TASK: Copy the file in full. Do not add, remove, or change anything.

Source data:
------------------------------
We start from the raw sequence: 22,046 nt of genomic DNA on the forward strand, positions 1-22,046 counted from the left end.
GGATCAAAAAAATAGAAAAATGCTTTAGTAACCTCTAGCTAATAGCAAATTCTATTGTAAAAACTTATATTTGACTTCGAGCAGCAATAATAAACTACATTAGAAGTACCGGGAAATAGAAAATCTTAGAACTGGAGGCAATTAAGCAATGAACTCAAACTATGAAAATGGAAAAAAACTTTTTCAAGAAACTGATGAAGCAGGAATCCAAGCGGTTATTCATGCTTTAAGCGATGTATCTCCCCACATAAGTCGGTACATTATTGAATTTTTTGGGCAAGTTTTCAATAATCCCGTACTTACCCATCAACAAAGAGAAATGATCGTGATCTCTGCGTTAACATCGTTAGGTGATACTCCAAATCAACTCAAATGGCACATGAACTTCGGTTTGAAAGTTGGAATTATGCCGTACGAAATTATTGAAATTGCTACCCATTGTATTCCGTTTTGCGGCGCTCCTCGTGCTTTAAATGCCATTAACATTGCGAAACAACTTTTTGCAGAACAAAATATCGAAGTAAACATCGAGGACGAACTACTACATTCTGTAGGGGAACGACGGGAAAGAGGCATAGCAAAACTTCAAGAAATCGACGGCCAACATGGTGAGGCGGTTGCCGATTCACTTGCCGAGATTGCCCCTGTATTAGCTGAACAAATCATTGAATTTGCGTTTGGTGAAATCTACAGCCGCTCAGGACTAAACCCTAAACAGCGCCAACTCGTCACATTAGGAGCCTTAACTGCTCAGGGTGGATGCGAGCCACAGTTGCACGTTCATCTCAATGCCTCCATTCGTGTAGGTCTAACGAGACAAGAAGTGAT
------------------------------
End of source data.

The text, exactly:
We start from the raw sequence: 22,046 nt of genomic DNA on the forward strand, positions 1-22,046 counted from the left end.
GGATCAAAAAAATAGAAAAATGCTTTAGTAACCTCTAGCTAATAGCAAATTCTATTGTAAAAACTTATATTTGACTTCGAGCAGCAATAATAAACTACATTAGAAGTACCGGGAAATAGAAAATCTTAGAACTGGAGGCAATTAAGCAATGAACTCAAACTATGAAAATGGAAAAAAACTTTTTCAAGAAACTGATGAAGCAGGAATCCAAGCGGTTATTCATGCTTTAAGCGATGTATCTCCCCACATAAGTCGGTACATTATTGAATTTTTTGGGCAAGTTTTCAATAATCCCGTACTTACCCATCAACAAAGAGAAATGATCGTGATCTCTGCGTTAACATCGTTAGGTGATACTCCAAATCAACTCAAATGGCACATGAACTTCGGTTTGAAAGTTGGAATTATGCCGTACGAAATTATTGAAATTGCTACCCATTGTATTCCGTTTTGCGGCGCTCCTCGTGCTTTAAATGCCATTAACATTGCGAAACAACTTTTTGCAGAACAAAATATCGAAGTAAACATCGAGGACGAACTACTACATTCTGTAGGGGAACGACGGGAAAGAGGCATAGCAAAACTTCAAGAAATCGACGGCCAACATGGTGAGGCGGTTGCCGATTCACTTGCCGAGATTGCCCCTGTATTAGCTGAACAAATCATTGAATTTGCGTTTGGTGAAATCTACAGCCGCTCAGGACTAAACCCTAAACAGCGCCAACTCGTCACATTAGGAGCCTTAACTGCTCAGGGTGGATGCGAGCCACAGTTGCACGTTCATCTCAATGCCTCCATTCGTGTAGGTCTAACGAGACAAGAAGTGAT